What HPE wants the Internet of Things to learn from people
The capability of the Internet of Things is nothing short of transformational: Collect vast amounts of data from sensor-laden objects, which then communicate and take action after analyzing their collective data.
The promise of IoT foretells a compelling future of efficiency: Direct autonomous vehicles to the least-trafficked routes, adjust farm irrigation spigots to quench parched soil, or pump up the heat in your drafty home.
But chillingly lost in that equation is the value of human intuition and experience — that organic decision-making power that comes only from a sixth sense gleaned from experience.
As the world hurtles toward an IoT-driven future, some of its proponents seek to slow down and consider the human element. Hewlett Packard Enterprises, for one, aims to capture and assign a value to that very human experience and gut-level intuition.
"To me, one of the most underemphasized opportunities in the IoT today is this notion of trying to scale human knowledge," said Amip Shah, director of the IoT lab at HPE, at the GreenBiz VERGE 16 event in Silicon Valley last month.
"As you are embarking on your IoT initiative — or for that matter, your sustainability initiative — if all you're doing is focusing on how to make things smarter, how to make things more efficient, how to create digital twins in the cloud, you are missing out on an opportunity."
That opportunity is creating new business models from the knowledge that human experience provides. Consider the diagnostic skills of physicians, the ability of teachers to glean the best way for students to learn.
Physicians, teachers and tradespeople use more than data to decide a course of action. Experience from years of working with people helps them identify what symptoms could signal a specific disease or that a student’s reluctance to take on a math problem could be as much about home life as his computational ability.
Shah conjured up an example of a hypothetical Bob, the plumber or equivalent handyman in many people’s lives who seems to know how to fix everything. How do you replicate the knowledge of such people?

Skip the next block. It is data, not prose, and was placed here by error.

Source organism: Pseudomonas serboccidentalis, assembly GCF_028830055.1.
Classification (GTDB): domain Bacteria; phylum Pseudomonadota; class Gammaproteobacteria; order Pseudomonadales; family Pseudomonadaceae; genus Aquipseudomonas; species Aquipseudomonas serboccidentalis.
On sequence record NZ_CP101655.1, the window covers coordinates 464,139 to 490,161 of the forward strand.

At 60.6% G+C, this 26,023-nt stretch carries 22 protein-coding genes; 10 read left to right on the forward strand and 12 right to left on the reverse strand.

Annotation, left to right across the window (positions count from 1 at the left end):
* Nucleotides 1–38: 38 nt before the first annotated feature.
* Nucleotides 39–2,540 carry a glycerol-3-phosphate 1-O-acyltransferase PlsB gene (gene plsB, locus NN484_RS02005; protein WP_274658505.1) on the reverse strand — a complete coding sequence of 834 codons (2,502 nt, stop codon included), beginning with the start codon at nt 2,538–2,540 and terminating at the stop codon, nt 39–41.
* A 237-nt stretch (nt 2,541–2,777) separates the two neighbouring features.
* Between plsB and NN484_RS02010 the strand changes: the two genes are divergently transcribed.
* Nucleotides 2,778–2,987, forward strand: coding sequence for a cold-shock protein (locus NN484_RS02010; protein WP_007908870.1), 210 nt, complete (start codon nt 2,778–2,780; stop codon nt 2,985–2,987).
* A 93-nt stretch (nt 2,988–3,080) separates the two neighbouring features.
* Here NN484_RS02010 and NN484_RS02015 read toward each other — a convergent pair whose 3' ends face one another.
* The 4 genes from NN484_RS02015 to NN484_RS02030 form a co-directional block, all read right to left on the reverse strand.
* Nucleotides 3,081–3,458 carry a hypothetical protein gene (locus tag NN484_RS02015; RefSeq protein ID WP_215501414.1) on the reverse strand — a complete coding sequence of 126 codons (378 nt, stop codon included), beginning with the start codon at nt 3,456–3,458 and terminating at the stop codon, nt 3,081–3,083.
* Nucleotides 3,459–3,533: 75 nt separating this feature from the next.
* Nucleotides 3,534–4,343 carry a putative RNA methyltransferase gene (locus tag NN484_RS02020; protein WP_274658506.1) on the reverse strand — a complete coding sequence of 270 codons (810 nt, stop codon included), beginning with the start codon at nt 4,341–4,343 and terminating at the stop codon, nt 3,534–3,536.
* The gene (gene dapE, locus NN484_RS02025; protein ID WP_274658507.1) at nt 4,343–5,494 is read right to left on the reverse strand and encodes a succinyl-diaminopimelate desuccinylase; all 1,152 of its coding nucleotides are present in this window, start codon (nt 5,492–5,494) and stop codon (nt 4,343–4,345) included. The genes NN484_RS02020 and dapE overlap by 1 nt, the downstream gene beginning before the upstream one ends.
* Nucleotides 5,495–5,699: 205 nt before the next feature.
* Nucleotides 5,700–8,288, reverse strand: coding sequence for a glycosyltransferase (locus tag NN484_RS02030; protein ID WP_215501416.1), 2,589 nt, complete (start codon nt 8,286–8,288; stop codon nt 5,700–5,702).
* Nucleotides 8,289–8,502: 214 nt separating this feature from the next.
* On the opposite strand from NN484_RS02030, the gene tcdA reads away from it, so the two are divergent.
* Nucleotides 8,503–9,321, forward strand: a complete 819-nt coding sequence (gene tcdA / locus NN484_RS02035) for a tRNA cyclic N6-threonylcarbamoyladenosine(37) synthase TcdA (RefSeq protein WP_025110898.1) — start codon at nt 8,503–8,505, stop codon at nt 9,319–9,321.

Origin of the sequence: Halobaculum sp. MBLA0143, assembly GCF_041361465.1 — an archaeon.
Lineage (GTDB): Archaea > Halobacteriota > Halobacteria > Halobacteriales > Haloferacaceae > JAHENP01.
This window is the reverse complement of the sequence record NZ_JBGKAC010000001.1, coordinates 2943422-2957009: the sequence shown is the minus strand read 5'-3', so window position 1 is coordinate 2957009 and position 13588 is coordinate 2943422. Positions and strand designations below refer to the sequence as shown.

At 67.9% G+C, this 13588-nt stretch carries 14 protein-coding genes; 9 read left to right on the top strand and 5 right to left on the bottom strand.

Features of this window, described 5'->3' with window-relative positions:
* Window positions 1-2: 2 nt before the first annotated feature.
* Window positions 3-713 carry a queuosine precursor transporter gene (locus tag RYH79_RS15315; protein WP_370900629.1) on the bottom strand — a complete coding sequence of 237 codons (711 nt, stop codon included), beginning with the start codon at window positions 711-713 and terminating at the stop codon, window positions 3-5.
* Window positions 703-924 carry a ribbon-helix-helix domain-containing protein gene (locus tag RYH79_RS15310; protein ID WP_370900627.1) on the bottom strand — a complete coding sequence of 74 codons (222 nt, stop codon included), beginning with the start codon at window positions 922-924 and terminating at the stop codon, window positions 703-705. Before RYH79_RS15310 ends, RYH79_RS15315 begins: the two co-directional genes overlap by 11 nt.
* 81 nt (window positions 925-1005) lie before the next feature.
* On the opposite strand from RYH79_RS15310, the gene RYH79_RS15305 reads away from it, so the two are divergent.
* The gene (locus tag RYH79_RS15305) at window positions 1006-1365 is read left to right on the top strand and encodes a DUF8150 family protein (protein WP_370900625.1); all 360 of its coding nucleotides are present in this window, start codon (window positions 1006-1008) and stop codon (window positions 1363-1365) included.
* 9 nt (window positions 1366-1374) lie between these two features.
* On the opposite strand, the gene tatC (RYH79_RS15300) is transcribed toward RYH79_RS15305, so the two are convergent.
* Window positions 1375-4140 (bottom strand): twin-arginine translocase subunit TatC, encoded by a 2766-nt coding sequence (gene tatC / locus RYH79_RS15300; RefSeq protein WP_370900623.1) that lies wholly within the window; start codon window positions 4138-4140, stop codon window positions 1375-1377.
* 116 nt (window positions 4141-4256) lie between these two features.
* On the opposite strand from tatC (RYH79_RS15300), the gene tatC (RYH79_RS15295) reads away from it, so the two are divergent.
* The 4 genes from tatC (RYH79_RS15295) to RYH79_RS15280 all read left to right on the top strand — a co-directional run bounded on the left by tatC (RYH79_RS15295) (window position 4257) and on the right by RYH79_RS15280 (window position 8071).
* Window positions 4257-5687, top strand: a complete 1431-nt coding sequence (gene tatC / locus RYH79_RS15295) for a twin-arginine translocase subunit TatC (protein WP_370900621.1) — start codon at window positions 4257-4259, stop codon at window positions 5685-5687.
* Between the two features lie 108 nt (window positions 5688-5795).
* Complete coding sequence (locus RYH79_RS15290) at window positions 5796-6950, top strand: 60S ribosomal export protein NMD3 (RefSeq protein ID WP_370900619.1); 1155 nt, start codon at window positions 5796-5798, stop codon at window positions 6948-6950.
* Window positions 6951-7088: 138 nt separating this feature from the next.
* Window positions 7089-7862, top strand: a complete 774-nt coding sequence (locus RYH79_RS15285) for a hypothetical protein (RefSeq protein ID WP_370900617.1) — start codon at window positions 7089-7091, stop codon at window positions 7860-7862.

"There is an emphasis on trying to actually take humans out of the loop in the Internet of Things. In some cases that makes sense. But I like Bob," because his knowledge is a differentiator. "I want to replicate Bob, not displace him," Shah said.
To capture experiential knowledge, HPE is rolling out an IoT-based technology called Edgeline that can be placed on the edge of "experiential" places, such as factory floors or mailrooms or retail stores. Edgeline systems are meant to collect location-based data and learn from human experience there.
To push that farther, decision making from human experience often involves brainstorming or conversations about ideas. Imagine a technology creating a kind of virtual set of skills with a digital "Bob" that housed knowledge about plumbing able to communicate with a digital "Jane" who is an expert on compressors and a digital "Mike" who stores knowledge on heating, Shah asked. You would have a complete facilities management "team" or system. Or, picture pairing the digital knowledge of a cardiologist with that of an oncologist or pulmonologist to yield a fairly complete remote diagnostic knowledge system.
The next big thing in IoT, crafting tools to reflect experiences and solve human problems, needs to be a conversation in the technology industry, Shah said. He acknowledged that HPE and the tech industry generally are in the early stages of this idea of memory driven computing charged with digitizing such experiential knowledge.
"This needs to be a conversation ... because this really is the next big wave facing our industry as a whole," he said, adding that it is likely too big for any single company to figure out.
Through its Living Progress Exchange, HPE has invited other organizations to build apps that might use this technology to improve people's lives.
But perhaps the best opportunity is for the industry to embrace and capture human experiences in one location to improve them elsewhere, in places where a particular service or expertise is in short supply.